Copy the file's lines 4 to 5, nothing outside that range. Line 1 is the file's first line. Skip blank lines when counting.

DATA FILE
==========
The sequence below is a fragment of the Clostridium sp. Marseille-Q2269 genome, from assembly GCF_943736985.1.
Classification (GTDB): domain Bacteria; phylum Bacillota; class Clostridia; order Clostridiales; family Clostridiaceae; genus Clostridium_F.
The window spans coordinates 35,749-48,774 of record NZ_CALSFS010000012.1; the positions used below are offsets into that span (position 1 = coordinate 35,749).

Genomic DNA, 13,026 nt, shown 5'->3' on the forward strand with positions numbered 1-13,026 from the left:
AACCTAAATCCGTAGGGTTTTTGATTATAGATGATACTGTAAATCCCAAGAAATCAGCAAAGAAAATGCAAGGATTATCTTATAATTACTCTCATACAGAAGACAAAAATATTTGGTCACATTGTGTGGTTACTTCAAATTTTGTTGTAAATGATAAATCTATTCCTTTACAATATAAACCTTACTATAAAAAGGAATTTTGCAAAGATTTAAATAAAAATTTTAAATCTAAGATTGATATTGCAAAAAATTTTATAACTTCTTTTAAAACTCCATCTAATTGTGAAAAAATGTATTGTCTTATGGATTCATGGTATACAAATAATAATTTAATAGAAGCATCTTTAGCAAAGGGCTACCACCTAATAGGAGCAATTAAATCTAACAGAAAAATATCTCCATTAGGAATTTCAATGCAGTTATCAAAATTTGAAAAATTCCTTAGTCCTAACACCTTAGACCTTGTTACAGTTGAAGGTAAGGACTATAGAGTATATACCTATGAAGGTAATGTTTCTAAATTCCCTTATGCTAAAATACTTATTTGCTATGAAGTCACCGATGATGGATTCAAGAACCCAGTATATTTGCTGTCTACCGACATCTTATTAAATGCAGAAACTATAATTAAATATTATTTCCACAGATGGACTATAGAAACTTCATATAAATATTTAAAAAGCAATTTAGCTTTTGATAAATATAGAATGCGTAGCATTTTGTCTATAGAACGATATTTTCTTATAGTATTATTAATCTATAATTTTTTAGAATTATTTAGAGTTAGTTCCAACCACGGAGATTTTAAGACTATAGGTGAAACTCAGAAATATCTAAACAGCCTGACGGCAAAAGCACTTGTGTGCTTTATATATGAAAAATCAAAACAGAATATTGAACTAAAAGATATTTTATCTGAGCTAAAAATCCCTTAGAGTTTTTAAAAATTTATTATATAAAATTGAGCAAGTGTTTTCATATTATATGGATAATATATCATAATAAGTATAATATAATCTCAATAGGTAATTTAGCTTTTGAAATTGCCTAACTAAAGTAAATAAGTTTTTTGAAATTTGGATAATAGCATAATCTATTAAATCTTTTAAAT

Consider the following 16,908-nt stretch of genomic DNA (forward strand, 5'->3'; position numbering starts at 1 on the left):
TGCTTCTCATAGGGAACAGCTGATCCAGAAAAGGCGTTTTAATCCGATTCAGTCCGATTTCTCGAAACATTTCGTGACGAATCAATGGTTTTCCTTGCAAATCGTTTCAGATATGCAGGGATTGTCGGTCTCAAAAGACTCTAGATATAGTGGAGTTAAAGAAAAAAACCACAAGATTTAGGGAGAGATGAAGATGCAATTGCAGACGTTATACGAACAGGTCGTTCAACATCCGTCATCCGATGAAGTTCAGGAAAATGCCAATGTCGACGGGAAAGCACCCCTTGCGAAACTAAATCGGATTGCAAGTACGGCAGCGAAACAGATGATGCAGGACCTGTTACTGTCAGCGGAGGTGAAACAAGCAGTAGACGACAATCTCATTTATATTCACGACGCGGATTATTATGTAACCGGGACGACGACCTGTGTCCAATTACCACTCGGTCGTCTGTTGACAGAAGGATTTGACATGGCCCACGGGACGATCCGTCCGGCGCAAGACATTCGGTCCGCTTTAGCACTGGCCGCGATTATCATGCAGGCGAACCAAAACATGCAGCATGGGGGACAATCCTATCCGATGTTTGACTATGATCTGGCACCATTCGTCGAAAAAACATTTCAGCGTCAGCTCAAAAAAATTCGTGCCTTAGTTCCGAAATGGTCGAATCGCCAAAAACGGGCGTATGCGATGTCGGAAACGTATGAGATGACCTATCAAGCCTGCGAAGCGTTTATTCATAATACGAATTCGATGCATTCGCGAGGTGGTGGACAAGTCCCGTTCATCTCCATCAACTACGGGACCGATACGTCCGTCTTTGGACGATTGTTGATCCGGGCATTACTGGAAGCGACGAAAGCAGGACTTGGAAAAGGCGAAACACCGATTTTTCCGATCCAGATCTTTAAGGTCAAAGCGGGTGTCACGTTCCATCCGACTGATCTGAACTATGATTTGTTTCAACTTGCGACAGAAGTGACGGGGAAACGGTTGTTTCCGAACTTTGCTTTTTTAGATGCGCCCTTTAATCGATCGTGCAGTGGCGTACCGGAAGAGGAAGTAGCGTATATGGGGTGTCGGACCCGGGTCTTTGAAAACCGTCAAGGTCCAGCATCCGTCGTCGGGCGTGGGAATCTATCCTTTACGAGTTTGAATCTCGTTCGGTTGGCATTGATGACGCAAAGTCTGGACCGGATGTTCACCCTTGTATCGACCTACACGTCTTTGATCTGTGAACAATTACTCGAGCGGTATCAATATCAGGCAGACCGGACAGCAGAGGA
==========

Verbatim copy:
Genomic DNA, 13,026 nt, shown 5'->3' on the forward strand with positions numbered 1-13,026 from the left:
AACCTAAATCCGTAGGGTTTTTGATTATAGATGATACTGTAAATCCCAAGAAATCAGCAAAGAAAATGCAAGGATTATCTTATAATTACTCTCATACAGAAGACAAAAATATTTGGTCACATTGTGTGGTTACTTCAAATTTTGTTGTAAATGATAAATCTATTCCTTTACAATATAAACCTTACTATAAAAAGGAATTTTGCAAAGATTTAAATAAAAATTTTAAATCTAAGATTGATATTGCAAAAAATTTTATAACTTCTTTTAAAACTCCATCTAATTGTGAAAAAATGTATTGTCTTATGGATTCATGGTATACAAATAATAATTTAATAGAAGCATCTTTAGCAAAGGGCTACCACCTAATAGGAGCAATTAAATCTAACAGAAAAATATCTCCATTAGGAATTTCAATGCAGTTATCAAAATTTGAAAAATTCCTTAGTCCTAACACCTTAGACCTTGTTACAGTTGAAGGTAAGGACTATAGAGTATATACCTATGAAGGTAATGTTTCTAAATTCCCTTATGCTAAAATACTTATTTGCTATGAAGTCACCGATGATGGATTCAAGAACCCAGTATATTTGCTGTCTACCGACATCTTATTAAATGCAGAAACTATAATTAAATATTATTTCCACAGATGGACTATAGAAACTTCATATAAATATTTAAAAAGCAATTTAGCTTTTGATAAATATAGAATGCGTAGCATTTTGTCTATAGAACGATATTTTCTTATAGTATTATTAATCTATAATTTTTTAGAATTATTTAGAGTTAGTTCCAACCACGGAGATTTTAAGACTATAGGTGAAACTCAGAAATATCTAAACAGCCTGACGGCAAAAGCACTTGTGTGCTTTATATATGAAAAATCAAAACAGAATATTGAACTAAAAGATATTTTATCTGAGCTAAAAATCCCTTAGAGTTTTTAAAAATTTATTATATAAAATTGAGCAAGTGTTTTCATATTATATGGATAATATATCATAATAAGTATAATATAATCTCAATAGGTAATTTAGCTTTTGAAATTGCCTAACTAAAGTAAATAAGTTTTTTGAAATTTGGATAATAGCATAATCTATTAAATCTTTTAAAT